Follow-up and outcome: in the days following EPO treatment, the patient´s clinical condition gradually improved, as indicated by the increase in arterial PO2, reduction in oxygen demand and respiratory rate, and patient´s ability to talk and eat. The patient also felt better in terms of energy and physical activity performance. He continued to participate in physiotherapy sessions. Objectively, follow up echocardiography also showed improved pulmonary arterial pressure (PAP). His COVID-19 PCR repeated on 25th March returned negative. His steroids were modified to oral prednisolone and tapered, and he was on oral antibiotic Cefdinir and oral anticoagulant Xarelto. His COVID-19 PCR on 4th April was again negative. On day 41 of admission (19 days of EPO therapy), NIV was discontinued, and he tolerated NRBM alone without significant desaturation. His SpO2 maintained between 88-92% and his EPO therapy was gradually reduced to once per week until he was finally discharge on 5th May. During follow up, one week after home discharge, the patient had maintained oxygen saturation level above 94% with low flow oxygen (2-3 liter) by home concentrator.

Patient perspective: the patient was happy with the management and successful outcome of his infection.

Informed consent: a written informed consent was obtained from the patient for participation in this study.



Discussion Up    Down

The clinical presentation of patients with SARS-CoV-2 infection can range from asymptomatic disease, to mild respiratory tract infection, to severe pneumonia, to acute respiratory distress syndrome. The severity of the disease and mortality correlate with age, gender and prior comorbidities [5]. With very few effective antiviral therapy options available for treating patients with SARS-CoV-2 infection [6], management of severe cases is limited to supportive care measures, such as maintaining blood oxygen saturation and fluid management. Here, we report our experience with a case of severe COVID-19 in a previously healthy 43-year-old man. The patient presented with pneumonia, 70-80% lung involvement, severe hypoxia (PO2/FiO2 ratio 49%) and type I respiratory failure. After failure to respond to standard interventions and continuing to deteriorate, the patient was administered EPO in an attempt to improve his O2 saturation. The patient responded positively within 24 hours and his treatment with EPO was continued. The patient made a full recovery and he was discharged on day 77 after admission.

Erythropoietin is a hormone, mainly secreted by the kidneys in response to cellular hypoxia and successfully used for the treatment of anemia. However, recent studies indicate that EPO has beneficial effects for a range of medical conditions, including patients in ICU [7]. Moreover, recent case studies suggested that EPO could also be used to ameliorate the clinical course and outcome of critically ill COVID-19 patients [2,8]. Although the exact mechanism of EPO action in COVID-19 is unclear, several possibilities have been suggested. Erythropoietin could exert its pleiotropic actions in the lung by protecting the integrity of the pulmonary epithelial and endothelial cells as well as by attenuating the associated pulmonary interstitial and alveolar epithelial edema and the deterioration of pulmonary oxygenation function. This could be via modulating multiple levels of early signaling pathways involved in apoptosis, inflammation and peroxidation, and potentially restoring overall homeostasis [4]. Another possibility is that EPO could counteract the inflammation and ’cytokine storm' observed in COVID-19 patients [9]. Pneumonia, lymphopenia, lymphocyte exhaustion markers and cytokine storm characterize severe COVID19. C-reactive protein and D-dimer are abnormally high. Substantially elevated serum levels of pro-inflammatory cytokines, including IL-6, IL-1β, IL-2, IL-8, IL-17, G-CSF, GM-CSF and others, contribute to shock and multi-organ damage [9,10]. Thus, suppressing the pro-inflammatory cytokines and enhancing the innate immune response to the virus, via triggering the induction of interferon, could help reduce the severity of the infection and improve respiratory function [3,4].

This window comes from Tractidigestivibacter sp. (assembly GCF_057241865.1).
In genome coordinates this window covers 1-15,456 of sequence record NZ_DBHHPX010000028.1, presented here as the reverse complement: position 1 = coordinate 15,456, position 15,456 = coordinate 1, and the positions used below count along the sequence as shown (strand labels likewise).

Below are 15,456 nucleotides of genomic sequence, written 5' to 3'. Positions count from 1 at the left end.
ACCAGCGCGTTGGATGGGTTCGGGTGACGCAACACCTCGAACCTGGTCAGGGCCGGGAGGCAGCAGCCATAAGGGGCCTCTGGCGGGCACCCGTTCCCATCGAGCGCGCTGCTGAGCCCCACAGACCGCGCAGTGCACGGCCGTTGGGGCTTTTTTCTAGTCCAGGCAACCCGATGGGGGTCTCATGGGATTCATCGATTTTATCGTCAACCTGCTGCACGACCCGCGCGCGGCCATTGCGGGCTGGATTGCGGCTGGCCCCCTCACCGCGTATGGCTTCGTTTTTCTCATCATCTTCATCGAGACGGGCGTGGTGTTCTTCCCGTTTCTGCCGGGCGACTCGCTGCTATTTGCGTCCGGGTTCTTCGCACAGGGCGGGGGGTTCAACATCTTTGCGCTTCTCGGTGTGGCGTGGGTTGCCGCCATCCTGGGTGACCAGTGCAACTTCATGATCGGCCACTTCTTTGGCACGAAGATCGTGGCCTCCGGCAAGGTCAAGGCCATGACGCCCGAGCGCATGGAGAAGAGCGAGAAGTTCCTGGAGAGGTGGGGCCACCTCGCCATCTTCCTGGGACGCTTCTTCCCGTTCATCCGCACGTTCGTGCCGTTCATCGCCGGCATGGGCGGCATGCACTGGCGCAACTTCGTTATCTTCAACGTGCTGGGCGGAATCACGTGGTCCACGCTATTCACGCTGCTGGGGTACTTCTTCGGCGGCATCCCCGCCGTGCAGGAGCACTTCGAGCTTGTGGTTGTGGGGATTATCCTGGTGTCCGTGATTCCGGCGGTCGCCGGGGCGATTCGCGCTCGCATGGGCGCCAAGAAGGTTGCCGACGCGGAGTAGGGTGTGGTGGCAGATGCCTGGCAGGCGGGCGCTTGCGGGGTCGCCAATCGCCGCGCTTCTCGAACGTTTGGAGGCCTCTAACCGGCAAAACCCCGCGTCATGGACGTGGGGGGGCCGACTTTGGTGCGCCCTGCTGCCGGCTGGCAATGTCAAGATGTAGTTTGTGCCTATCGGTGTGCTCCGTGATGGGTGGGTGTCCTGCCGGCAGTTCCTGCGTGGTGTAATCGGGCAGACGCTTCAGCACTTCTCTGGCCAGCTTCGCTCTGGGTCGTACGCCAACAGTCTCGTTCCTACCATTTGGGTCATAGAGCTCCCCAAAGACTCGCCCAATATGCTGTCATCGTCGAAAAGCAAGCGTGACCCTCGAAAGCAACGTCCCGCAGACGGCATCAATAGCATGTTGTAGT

Conclusion Up    Down

Further studies are urgently required to assess EPO as a putative adjuvant in the treatment of severe COVID-19 cases.



Competing interests Up    Down

The authors declare no competing interests.



Authors' contributions Up    Down

Conceptualization: Mais Mamoon Maufak, Gulfaraz Khan, Fiaz Ahamed; data curation: Mais Mamoon Maufak, Ani Purushothaman, Mahir Khalil Jallo, Muhammad Rizwan, Sangeeth Kumar, Ahmed Almansouri, Megha Thottappillil Ouseppachen; writing the original draft: Mais Mamoon Maufak, Gulfaraz Khan, Ani Purushothaman; writing - review and editing: Mais Mamoon Maufak, Gulfaraz Khan, Fiaz Ahamed, Mahir Khalil Jallo, Taleb Mohamed Almansoori. All the authors have read and agreed to the final manuscript.



Acknowledgments Up    Down

We would like to thank the patient for cooperating with our investigations and his permission to use his data in this publication. We would also like to thank Dr Hillol Kanti Pal, Medical Director of Thumbay Hospital and all other staff, clinical, laboratory, nursing and physiotherapy who were involved in the care and management of this patient.



Figures Up    Down

Figure 1: initial chest X-ray taken on 18.2.21 showed bilateral ground glass opacities (GGO) predominantly in the mid and lower zones; no mediastinal abnormality is noted and both costophrenic angles are clear

Figure 2: (A, B, C) chest CT demonstrating bilateral ground glass opacities (GGO) involving all lobes of both lungs with consolidations and mild bronchiectasis mainly in the superior segments of the lower lobes of both lungs; halo sign involving the anterior segment of the left upper lobe with bilateral scattered areas of air rapping and septal thickening consistent with COVID-19; (D, E, F) chest CT indicating architectural distortion with traction bronchiectasis and focal areas of consolidations in the superior segments of the lower lobes of both lungs; peripheral GGO in all lobes of both lungs with smooth interstitial thickening suggesting progressive fibrosis following COVID-19